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Rated: 13+ · Short Story · Military · #2307232
Dylan enlisted for two years. He and Sue would be married as soon as he was discharged.
Sue walked swiftly to the mailboxes standing in front of the Four Oaks’ farm, certain a letter from Dylan would be there. He wrote to her every day for the two years he was based overseas. Growing up in a place where you could spend your free time running through the corn fields until your lungs burned. Collapsing on the grass looking up at billowy clouds forming shapes of animals, one then another. Life was good. She had Dylan, her best forever life partner. From the day Dylan ran to her aid after falling hard to the ground playing kickball, to slow dancing for the first time leading to his proposal the night of graduation they knew they were meant for each other.

Sue opened the oversized mailbox. His familiar hand-scribbled envelope felt warm in her hands. She felt his presence as she walked back to the barnyard, hoisting herself on a hay bale.

“I am so ready to get out,” he wrote. “Almost two years and I am counting the minutes until I am discharged. I got a letter from Mr. Stevens. He and Edith are retiring. They will move to the West Coast to be near Vic and his family. Their farm is for sale! Isn’t that great? All our dreams are coming true!”

Her ultimate dream was to settle down together, farming like generations before them. She was pining for a kitchen of her own. Her Mama was a heck of a cook who taught her the way around a kitchen. And kids. She wanted a baby, a boy who looked like her Detail Dylan. She giggled at his Army nickname. It was obvious, from the first inspections in basic, that he took meticulous care of every detail of his life.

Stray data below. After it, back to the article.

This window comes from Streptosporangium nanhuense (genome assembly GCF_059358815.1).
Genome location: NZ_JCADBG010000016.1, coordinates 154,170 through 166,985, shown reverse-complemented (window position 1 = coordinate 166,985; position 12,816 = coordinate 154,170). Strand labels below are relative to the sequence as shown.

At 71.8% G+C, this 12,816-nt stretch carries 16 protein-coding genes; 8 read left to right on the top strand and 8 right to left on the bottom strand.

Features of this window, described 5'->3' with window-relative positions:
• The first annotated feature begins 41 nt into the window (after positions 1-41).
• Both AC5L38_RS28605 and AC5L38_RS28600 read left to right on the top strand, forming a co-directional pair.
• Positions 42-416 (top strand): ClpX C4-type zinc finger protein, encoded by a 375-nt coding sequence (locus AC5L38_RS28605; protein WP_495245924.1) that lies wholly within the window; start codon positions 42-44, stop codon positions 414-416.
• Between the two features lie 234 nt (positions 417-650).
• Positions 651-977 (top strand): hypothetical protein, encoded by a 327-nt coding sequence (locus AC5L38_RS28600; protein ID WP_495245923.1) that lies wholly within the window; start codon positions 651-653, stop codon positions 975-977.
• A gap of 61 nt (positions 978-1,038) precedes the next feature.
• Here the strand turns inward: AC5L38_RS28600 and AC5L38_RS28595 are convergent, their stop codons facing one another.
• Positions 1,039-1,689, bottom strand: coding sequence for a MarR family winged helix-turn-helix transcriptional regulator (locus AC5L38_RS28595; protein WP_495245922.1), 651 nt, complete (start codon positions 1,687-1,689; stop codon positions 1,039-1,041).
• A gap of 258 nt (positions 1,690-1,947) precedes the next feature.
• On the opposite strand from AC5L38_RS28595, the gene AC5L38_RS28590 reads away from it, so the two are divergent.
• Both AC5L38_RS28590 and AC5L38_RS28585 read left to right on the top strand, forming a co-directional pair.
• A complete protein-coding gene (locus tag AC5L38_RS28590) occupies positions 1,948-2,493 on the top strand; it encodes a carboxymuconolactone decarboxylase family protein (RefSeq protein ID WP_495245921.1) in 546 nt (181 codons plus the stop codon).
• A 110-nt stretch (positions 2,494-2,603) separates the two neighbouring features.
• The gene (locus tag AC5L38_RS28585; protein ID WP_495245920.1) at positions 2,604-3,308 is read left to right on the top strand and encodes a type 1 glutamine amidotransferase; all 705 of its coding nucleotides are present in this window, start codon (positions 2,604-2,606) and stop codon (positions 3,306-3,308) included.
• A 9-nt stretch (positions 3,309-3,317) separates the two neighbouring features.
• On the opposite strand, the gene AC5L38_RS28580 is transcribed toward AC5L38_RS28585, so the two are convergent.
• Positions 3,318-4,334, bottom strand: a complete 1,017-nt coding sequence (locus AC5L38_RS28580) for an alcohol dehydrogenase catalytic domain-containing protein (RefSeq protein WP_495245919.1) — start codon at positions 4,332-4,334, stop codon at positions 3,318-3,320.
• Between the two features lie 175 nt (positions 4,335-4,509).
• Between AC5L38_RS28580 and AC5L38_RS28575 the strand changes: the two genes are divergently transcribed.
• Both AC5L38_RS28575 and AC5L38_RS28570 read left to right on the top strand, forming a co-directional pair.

Sue hurried to her second-floor bedroom pulling her scented stationery from her desk drawer. She responded to the possibility they could buy her neighbor’s farm. She set the finished letter on her dresser, tidied up, and made her bed. The positive vibes carried in his letter inspired her. The anticipation of his official discharge was nerve-wracking.

The week before Thanksgiving she put the large box addressed to Dylan on her dresser. It was his monthly goody box. Cookies, new socks, and at least a pound of chocolate should get him by until he was out. Tucked in between the candy and the socks was a pair of her used pantyhose. She took it to the mailbox. He would receive it the day before Turkey Day. On a chilly weekend day, she ran to the mailbox to get Dylan’s letter. There was no envelope addressed in his chicken scratch. Instead, there was one with tiny handwriting and an unfamiliar return name and address.

“…and Dylan has lived with me for eight months. He will get out soon and make a home here. I thought you should know.”

Sue dropped the letter, heart in her throat. She could not see through her tears as she raced back to her house, upstairs, and took her notebook from her backpack.

Dear Dylan,
I am writing to tell you I have met someone else. I hope you have a happy life. Mine looks outstanding.

“Take that, filthy cheater!” she screamed at his framed picture.

Epilogue: Sue nurtured her broken heart for four months when she met and married Fred. She would forever regret writing the letter.
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